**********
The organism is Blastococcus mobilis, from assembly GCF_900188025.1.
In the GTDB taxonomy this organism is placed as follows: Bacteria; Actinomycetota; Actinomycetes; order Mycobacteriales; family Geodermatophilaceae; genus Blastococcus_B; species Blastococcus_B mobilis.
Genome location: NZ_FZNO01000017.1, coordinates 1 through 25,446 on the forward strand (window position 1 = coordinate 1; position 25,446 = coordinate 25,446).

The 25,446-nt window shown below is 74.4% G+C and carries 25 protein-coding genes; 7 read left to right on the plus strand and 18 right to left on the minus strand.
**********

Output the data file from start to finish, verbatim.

The organism is Blastococcus mobilis, from assembly GCF_900188025.1.
In the GTDB taxonomy this organism is placed as follows: Bacteria; Actinomycetota; Actinomycetes; order Mycobacteriales; family Geodermatophilaceae; genus Blastococcus_B; species Blastococcus_B mobilis.
Genome location: NZ_FZNO01000017.1, coordinates 1 through 25,446 on the forward strand (window position 1 = coordinate 1; position 25,446 = coordinate 25,446).

The 25,446-nt window shown below is 74.4% G+C and carries 25 protein-coding genes; 7 read left to right on the plus strand and 18 right to left on the minus strand.